Tuesday, 7 April 2009

Patrick Farmer - 'Apis mellifera, moved to & fro'

simply & nicely packaged (as always with this label) we have three pieces based on bee hive recordings. Patrick sent me versions of these pieces awhile ago but it seems to me that a distinct transformation has taken place. At first I wanted to dig out the earlier versions to see if I could work out what exactly has changed (if anything) but then I though better of it & instead I keep sitting back & simply enjoying these new versions.
I have some ideas as to what is going on here - track one I suspect features the core bee recordings being filtered through cymbals, resulting in a shimmering and highly resonant atmosphere - but I think it's important with Patrick's work (& indeed a great deal of music / sound) to stop trying to work it out on those terms. The sound of the bees themselves are obvious for the first 5 or 6 minutes & in a slight return at the very end but most of this track is given over to various tones generated by the filtering methods employed. There's a rough edit at around 4.31 which is a bit of a shame, simply because the piece itself runs an otherwise fluid and engaging path in it's 17 minutes 36 seconds.
The second piece is a dense swarm of conventional bee sounds - recorded in a manner that serves to highlight the fast and fractured nature of thier behavoir patterns. At just 5.08 this track is, as the titles 'and' suggests a bridge between the longer, more abstract pieces.
Track three rumbles and flitters - the sounds here coming from contact mics attached to the hive. There's a strange parallel here with some of the sounds Patrick produces when performing live - with various objects scratching and scraping across snare drum heads and branches moved by small motors. At 14.06 this track is all too brief. However, as he does often in his live performances Patrick plays the part of the entertainer, leaving the audience wanting more.
Impossible to sum up the sound of this disc in words. Buy it, listen to it and be reminded that we can always say a great deal about music & sound & indeed most things, but we simply scratch the surface in doing so.

Patrick Farmer

'Apis mellifera, moved to and fro'

cdr, limited to 140 copies.
recordings of honey bees made at an Apiary in Harpenden, UK, in 2007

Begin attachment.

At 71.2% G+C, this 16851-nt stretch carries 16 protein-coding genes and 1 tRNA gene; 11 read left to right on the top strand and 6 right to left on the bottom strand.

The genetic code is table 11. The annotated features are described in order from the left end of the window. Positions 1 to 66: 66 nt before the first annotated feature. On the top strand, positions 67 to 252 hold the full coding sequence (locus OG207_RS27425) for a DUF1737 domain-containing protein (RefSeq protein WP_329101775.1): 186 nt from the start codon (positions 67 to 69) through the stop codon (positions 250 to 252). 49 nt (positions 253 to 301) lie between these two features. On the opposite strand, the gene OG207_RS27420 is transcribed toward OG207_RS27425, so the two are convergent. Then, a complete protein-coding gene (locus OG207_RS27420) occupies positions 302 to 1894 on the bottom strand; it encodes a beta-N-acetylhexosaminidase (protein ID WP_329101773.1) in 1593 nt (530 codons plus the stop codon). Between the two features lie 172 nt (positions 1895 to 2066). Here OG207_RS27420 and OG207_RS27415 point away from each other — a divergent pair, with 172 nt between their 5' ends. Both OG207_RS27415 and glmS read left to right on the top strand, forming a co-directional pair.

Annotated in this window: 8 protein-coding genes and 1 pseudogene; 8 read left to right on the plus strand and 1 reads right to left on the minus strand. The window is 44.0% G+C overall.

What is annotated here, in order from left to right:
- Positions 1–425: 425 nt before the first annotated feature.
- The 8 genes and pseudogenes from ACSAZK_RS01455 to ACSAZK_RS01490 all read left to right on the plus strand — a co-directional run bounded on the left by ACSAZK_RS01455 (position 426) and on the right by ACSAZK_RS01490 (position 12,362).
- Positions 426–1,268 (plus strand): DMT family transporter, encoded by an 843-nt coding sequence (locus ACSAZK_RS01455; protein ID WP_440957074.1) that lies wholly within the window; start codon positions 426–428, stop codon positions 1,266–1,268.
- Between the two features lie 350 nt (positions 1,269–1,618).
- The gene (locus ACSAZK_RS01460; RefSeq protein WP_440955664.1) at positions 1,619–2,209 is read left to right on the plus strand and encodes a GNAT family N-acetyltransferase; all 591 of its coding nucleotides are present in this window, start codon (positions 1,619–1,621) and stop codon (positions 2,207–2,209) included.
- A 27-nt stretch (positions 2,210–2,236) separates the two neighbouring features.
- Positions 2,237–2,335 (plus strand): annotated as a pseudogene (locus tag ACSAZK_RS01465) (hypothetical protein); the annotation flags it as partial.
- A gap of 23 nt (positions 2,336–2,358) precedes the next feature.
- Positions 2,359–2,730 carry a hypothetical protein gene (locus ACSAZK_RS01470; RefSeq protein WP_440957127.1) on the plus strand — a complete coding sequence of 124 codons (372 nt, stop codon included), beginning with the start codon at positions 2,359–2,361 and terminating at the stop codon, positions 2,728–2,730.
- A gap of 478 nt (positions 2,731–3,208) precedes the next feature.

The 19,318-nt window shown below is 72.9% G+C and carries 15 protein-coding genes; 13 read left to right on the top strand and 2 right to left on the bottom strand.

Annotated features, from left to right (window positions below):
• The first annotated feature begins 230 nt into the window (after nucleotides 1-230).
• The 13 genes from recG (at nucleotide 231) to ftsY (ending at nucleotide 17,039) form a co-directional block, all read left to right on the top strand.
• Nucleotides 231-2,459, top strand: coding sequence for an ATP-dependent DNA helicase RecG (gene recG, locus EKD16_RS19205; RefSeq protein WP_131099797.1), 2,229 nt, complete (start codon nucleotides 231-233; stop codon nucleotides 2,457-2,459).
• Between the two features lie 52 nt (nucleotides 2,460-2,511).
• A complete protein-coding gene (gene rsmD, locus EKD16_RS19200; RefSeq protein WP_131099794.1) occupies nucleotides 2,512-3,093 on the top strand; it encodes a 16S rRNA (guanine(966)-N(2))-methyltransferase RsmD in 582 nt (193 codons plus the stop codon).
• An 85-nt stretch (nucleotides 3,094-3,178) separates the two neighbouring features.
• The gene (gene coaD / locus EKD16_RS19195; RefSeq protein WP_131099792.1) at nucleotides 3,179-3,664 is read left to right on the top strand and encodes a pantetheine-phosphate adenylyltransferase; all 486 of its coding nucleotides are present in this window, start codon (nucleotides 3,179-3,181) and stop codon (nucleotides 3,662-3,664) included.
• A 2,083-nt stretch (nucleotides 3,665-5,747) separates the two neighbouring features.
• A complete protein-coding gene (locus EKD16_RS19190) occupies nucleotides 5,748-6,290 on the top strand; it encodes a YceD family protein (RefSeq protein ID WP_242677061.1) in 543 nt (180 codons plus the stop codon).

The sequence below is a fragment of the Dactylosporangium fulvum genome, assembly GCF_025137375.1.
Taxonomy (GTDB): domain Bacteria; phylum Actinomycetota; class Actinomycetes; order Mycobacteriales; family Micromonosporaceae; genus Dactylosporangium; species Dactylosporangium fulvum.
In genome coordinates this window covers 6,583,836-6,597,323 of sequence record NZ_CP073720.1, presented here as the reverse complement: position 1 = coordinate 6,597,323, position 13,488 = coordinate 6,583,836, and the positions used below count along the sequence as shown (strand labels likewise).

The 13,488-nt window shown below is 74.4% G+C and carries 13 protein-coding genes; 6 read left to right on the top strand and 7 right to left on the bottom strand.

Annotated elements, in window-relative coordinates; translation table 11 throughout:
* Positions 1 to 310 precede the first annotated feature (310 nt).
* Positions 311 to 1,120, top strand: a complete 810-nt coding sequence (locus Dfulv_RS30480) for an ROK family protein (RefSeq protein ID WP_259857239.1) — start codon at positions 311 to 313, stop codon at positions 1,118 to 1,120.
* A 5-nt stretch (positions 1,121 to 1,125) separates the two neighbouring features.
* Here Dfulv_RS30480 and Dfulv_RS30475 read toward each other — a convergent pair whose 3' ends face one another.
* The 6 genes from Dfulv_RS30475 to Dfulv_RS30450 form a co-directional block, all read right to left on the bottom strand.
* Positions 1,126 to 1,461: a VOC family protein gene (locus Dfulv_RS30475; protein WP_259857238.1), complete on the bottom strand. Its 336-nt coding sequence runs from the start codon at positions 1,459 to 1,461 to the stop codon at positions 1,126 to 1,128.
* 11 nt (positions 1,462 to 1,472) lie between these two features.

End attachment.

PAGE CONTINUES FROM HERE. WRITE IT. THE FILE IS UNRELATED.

1. moved to2. and3. fro

*1: honey bee recordings played back through metals, drums, surfaces, bottles, rocks*2: stereo microphone*3: contact microphones attached to the underside of the hives, assemblage

Patrick Farmer is part of the younger generation of musicians blurring the boundaries between the use of "pure" environmental documentation and the direct involvement with natural materials and situations. As a musician he deals with regular or prepared drums, natural objects, phonography, ampilfied drum heads, wood and whisks. He has been curating -together with Sarah Hughes- the Compost & Height music blog and label promoting "work focused upon our responses to the surrounding environment and the development of awareness".

While much of Farmer's recorded work can seem systematic in its presentation, his diversity in approaching sonic material allows him to treat each situation differently, thus staying close to the truer qualities that define each of his subjects. In this recording he presents three views of honey bee hives found at an Apiary in Harpenden, UK. The second track, ”and”, is a straight stereo recording of bee sounds,”fro” consists of sounds picked up by contact microphones attached under the hives, while ”moved to” finds the stereo recordings reprocessed in a way best described by Farmer himself:

A process of indirect diffusion that by means of various materials, bass drums various cymbals rocks and minimal circumstances, attaches to the original Honeybee recording a sense reflected by other objects.

The original inspiration behind this process came from a passage in the book 'Six memos for the new Millenium' by Italo Calvino. Whereupon the author sets out to explain the work of the Italian Poet Giacomo Leopardi:

"For Giacomo Leopardi maintained that the more vague and imprecise language is, the more poetic it becomes. I might mention in passing that as far as I know Italian is the only language in which the word vago (vague) also means 'lovely, attractive'."

As our view of the subject is fragmented, the sounds move freely between what is perceived to be presented as musical and in turn non-musical sound. And while it is never unclear what process is employed each time, our ears are free to approach the recorded material in an open-ended manner.

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